I expect to see more publications contend with the damage of their legacy adtech monetizing technology sustaining attacks on multiple fronts: from their readers using adblockers, criminals exploiting trackers for clickfraud and malware, and the duopoly capturing all new revenue on the supply-side while Facebook throttles access to their audiences on the demand-side. We’ve only just begun to process the implications for the news business and democracy more broadly.
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In this role reversal process, publishers are quickly swapping their role in the technology stack and becoming the third-party content supplier within the most important distribution context of Facebook’s first-party news feed for the 44% of Americans who prefer it that way, especially when publishers adopt the Instant Articles format. Astonishingly, publishers are being forced to shift their position into the advertising machine rather than installing advertising machines into their own technology platforms. They are losing control of the first-party data they once enjoyed but never effectively exploited. Now it’s perhaps too late, unless the industry surprises all of us and succeeds at mounting a collective action to resist this duopoly rather than scolding its own users by fighting adblocking while fully surrendering to the news feed and the search box.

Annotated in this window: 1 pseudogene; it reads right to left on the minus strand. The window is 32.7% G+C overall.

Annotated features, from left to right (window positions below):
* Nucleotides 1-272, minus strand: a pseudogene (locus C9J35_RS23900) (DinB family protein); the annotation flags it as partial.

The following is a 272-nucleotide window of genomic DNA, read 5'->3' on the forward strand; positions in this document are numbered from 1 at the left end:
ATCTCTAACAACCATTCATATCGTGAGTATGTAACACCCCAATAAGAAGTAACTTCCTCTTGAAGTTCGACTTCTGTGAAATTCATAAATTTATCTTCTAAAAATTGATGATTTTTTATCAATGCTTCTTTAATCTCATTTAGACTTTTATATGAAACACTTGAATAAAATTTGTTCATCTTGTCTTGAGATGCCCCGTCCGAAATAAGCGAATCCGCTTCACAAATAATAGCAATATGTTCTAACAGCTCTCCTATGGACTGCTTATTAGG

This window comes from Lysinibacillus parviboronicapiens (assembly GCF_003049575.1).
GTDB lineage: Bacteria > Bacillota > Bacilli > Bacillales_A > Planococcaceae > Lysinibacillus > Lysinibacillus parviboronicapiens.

I wonder if and when the press will start activating more debate about the regulation of data privacy as a means to limit the duopoly powers that are rapidly expropriating the value out of journalism and ruining our privacy as a byproduct?
If the media decided to aggressively take Google and Facebook to task on the underlying privacy issues that go unchallenged, they would put these companies on the defensive like never before. I’m waiting patiently for the exposé, whistleblowing, or pivotal court case that affirms our grave concerns that it is possible that innocent people can be harmed by the adtech industrial complex. It’s our privacy, our lives, that becomes increasingly subsumed into a duopoly determined to subjugate our data rights under their purview, so that we may lease our privacy rights back from these services, by using their interfaces, increasingly mandated by society, subject to their ever-changing privacy policies, which authorize the sale of our all-inclusive digital footprint to third-parties in one way or another.
Funding for the stock image rights for this post furnished courtesy of:
Instinctive Inc. strives toward a more privacy-aware marketing technology strategy. From what I can tell from engaging with the leadership of this company, Instinctive wants to move the industry in a better direction. That’s why I’ve accepted their support here and their sponsorship was purchased after the article was written, limited to the cost of the image rights.